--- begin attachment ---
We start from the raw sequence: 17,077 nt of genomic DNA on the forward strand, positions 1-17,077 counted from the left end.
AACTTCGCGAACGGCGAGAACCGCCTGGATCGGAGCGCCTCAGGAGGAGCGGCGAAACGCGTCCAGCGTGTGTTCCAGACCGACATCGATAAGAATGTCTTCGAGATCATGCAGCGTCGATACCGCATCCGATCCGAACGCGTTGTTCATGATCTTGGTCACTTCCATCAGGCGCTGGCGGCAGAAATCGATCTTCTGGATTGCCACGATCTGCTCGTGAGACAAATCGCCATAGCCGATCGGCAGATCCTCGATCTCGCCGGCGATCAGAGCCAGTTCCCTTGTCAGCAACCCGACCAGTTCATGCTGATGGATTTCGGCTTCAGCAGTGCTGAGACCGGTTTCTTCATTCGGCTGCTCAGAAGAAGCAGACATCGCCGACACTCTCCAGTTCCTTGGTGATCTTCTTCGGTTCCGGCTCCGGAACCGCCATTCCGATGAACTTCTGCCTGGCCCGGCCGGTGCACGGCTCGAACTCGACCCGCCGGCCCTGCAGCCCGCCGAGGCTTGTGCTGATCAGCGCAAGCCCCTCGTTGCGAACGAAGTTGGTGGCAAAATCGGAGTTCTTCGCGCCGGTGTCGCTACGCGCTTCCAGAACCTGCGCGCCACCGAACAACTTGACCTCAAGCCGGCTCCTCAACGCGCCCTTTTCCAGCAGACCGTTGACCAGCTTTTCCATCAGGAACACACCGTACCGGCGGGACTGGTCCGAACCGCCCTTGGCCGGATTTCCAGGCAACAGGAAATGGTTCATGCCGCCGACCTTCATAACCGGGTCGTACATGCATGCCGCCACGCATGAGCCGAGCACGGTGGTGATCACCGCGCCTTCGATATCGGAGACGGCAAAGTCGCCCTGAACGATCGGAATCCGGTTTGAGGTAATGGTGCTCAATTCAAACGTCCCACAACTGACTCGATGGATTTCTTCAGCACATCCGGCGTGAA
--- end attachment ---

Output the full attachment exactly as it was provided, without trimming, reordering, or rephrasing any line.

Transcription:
We start from the raw sequence: 17,077 nt of genomic DNA on the forward strand, positions 1-17,077 counted from the left end.
AACTTCGCGAACGGCGAGAACCGCCTGGATCGGAGCGCCTCAGGAGGAGCGGCGAAACGCGTCCAGCGTGTGTTCCAGACCGACATCGATAAGAATGTCTTCGAGATCATGCAGCGTCGATACCGCATCCGATCCGAACGCGTTGTTCATGATCTTGGTCACTTCCATCAGGCGCTGGCGGCAGAAATCGATCTTCTGGATTGCCACGATCTGCTCGTGAGACAAATCGCCATAGCCGATCGGCAGATCCTCGATCTCGCCGGCGATCAGAGCCAGTTCCCTTGTCAGCAACCCGACCAGTTCATGCTGATGGATTTCGGCTTCAGCAGTGCTGAGACCGGTTTCTTCATTCGGCTGCTCAGAAGAAGCAGACATCGCCGACACTCTCCAGTTCCTTGGTGATCTTCTTCGGTTCCGGCTCCGGAACCGCCATTCCGATGAACTTCTGCCTGGCCCGGCCGGTGCACGGCTCGAACTCGACCCGCCGGCCCTGCAGCCCGCCGAGGCTTGTGCTGATCAGCGCAAGCCCCTCGTTGCGAACGAAGTTGGTGGCAAAATCGGAGTTCTTCGCGCCGGTGTCGCTACGCGCTTCCAGAACCTGCGCGCCACCGAACAACTTGACCTCAAGCCGGCTCCTCAACGCGCCCTTTTCCAGCAGACCGTTGACCAGCTTTTCCATCAGGAACACACCGTACCGGCGGGACTGGTCCGAACCGCCCTTGGCCGGATTTCCAGGCAACAGGAAATGGTTCATGCCGCCGACCTTCATAACCGGGTCGTACATGCATGCCGCCACGCATGAGCCGAGCACGGTGGTGATCACCGCGCCTTCGATATCGGAGACGGCAAAGTCGCCCTGAACGATCGGAATCCGGTTTGAGGTAATGGTGCTCAATTCAAACGTCCCACAACTGACTCGATGGATTTCTTCAGCACATCCGGCGTGAA